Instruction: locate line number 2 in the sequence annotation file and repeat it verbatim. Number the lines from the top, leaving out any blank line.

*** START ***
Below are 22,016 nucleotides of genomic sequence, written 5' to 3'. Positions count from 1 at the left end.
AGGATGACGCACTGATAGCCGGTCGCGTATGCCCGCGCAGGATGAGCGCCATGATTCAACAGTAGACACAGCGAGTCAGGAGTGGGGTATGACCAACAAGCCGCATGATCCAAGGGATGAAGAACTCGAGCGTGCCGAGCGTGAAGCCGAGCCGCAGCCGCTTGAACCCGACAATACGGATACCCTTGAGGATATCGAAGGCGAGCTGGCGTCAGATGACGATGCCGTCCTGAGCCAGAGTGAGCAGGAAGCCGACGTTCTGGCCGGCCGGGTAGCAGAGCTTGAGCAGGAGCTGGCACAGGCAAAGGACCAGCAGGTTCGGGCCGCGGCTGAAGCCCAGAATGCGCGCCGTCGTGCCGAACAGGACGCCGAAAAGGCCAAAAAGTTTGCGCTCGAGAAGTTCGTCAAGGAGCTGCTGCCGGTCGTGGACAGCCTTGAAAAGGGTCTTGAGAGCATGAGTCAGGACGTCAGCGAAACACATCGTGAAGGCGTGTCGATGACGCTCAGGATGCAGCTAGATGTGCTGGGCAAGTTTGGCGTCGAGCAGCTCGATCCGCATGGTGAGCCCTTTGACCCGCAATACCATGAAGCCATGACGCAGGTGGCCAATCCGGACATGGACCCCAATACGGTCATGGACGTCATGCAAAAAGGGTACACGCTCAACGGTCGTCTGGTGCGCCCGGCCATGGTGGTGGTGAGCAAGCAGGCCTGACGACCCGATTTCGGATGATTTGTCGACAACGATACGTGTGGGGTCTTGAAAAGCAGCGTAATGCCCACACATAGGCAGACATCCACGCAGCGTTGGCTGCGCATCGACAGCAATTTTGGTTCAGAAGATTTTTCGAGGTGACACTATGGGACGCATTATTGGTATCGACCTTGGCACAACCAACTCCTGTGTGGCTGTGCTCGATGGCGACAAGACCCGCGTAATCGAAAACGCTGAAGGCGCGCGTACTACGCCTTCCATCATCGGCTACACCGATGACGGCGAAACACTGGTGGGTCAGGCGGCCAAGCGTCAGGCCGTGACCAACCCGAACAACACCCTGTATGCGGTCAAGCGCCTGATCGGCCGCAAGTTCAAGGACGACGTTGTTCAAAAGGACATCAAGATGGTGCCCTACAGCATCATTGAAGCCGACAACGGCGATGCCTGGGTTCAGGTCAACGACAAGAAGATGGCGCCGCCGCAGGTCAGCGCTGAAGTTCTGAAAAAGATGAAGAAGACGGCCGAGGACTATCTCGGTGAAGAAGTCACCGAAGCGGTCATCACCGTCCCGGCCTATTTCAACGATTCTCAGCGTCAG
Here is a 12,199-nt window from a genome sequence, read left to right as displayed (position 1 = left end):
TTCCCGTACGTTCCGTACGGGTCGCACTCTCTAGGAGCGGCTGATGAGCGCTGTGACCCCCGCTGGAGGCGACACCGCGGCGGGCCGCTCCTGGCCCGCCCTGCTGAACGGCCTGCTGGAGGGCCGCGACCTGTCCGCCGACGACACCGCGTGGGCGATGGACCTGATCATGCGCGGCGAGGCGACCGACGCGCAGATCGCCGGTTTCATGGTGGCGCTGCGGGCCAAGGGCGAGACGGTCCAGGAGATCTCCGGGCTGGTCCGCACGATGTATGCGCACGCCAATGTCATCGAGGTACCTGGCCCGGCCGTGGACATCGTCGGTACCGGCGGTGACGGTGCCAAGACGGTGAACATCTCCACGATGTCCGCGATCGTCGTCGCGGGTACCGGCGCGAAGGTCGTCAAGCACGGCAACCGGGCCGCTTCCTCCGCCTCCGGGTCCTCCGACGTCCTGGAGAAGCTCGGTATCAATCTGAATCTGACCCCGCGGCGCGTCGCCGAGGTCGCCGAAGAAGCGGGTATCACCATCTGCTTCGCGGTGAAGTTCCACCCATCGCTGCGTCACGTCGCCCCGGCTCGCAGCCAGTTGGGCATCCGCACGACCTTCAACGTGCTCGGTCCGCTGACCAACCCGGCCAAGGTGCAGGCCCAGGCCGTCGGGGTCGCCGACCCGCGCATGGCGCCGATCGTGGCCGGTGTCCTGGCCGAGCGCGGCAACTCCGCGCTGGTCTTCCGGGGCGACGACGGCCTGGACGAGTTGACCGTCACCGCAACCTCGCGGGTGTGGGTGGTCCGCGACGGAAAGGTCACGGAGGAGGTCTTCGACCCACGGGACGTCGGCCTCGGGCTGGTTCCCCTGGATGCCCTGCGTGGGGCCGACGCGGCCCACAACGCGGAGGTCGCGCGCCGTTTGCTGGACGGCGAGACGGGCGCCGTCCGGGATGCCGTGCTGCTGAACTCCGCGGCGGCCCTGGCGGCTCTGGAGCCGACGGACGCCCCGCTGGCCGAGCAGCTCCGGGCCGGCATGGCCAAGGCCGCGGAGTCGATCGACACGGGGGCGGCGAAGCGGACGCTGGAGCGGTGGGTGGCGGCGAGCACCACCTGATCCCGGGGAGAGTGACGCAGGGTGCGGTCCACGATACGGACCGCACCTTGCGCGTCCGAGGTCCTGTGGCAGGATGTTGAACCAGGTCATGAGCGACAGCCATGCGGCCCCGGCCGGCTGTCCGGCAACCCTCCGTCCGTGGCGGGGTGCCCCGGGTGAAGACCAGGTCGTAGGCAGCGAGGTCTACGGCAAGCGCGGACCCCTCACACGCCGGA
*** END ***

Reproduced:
AGGATGACGCACTGATAGCCGGTCGCGTATGCCCGCGCAGGATGAGCGCCATGATTCAACAGTAGACACAGCGAGTCAGGAGTGGGGTATGACCAACAAGCCGCATGATCCAAGGGATGAAGAACTCGAGCGTGCCGAGCGTGAAGCCGAGCCGCAGCCGCTTGAACCCGACAATACGGATACCCTTGAGGATATCGAAGGCGAGCTGGCGTCAGATGACGATGCCGTCCTGAGCCAGAGTGAGCAGGAAGCCGACGTTCTGGCCGGCCGGGTAGCAGAGCTTGAGCAGGAGCTGGCACAGGCAAAGGACCAGCAGGTTCGGGCCGCGGCTGAAGCCCAGAATGCGCGCCGTCGTGCCGAACAGGACGCCGAAAAGGCCAAAAAGTTTGCGCTCGAGAAGTTCGTCAAGGAGCTGCTGCCGGTCGTGGACAGCCTTGAAAAGGGTCTTGAGAGCATGAGTCAGGACGTCAGCGAAACACATCGTGAAGGCGTGTCGATGACGCTCAGGATGCAGCTAGATGTGCTGGGCAAGTTTGGCGTCGAGCAGCTCGATCCGCATGGTGAGCCCTTTGACCCGCAATACCATGAAGCCATGACGCAGGTGGCCAATCCGGACATGGACCCCAATACGGTCATGGACGTCATGCAAAAAGGGTACACGCTCAACGGTCGTCTGGTGCGCCCGGCCATGGTGGTGGTGAGCAAGCAGGCCTGACGACCCGATTTCGGATGATTTGTCGACAACGATACGTGTGGGGTCTTGAAAAGCAGCGTAATGCCCACACATAGGCAGACATCCACGCAGCGTTGGCTGCGCATCGACAGCAATTTTGGTTCAGAAGATTTTTCGAGGTGACACTATGGGACGCATTATTGGTATCGACCTTGGCACAACCAACTCCTGTGTGGCTGTGCTCGATGGCGACAAGACCCGCGTAATCGAAAACGCTGAAGGCGCGCGTACTACGCCTTCCATCATCGGCTACACCGATGACGGCGAAACACTGGTGGGTCAGGCGGCCAAGCGTCAGGCCGTGACCAACCCGAACAACACCCTGTATGCGGTCAAGCGCCTGATCGGCCGCAAGTTCAAGGACGACGTTGTTCAAAAGGACATCAAGATGGTGCCCTACAGCATCATTGAAGCCGACAACGGCGATGCCTGGGTTCAGGTCAACGACAAGAAGATGGCGCCGCCGCAGGTCAGCGCTGAAGTTCTGAAAAAGATGAAGAAGACGGCCGAGGACTATCTCGGTGAAGAAGTCACCGAAGCGGTCATCACCGTCCCGGCCTATTTCAACGATTCTCAGCGTCAG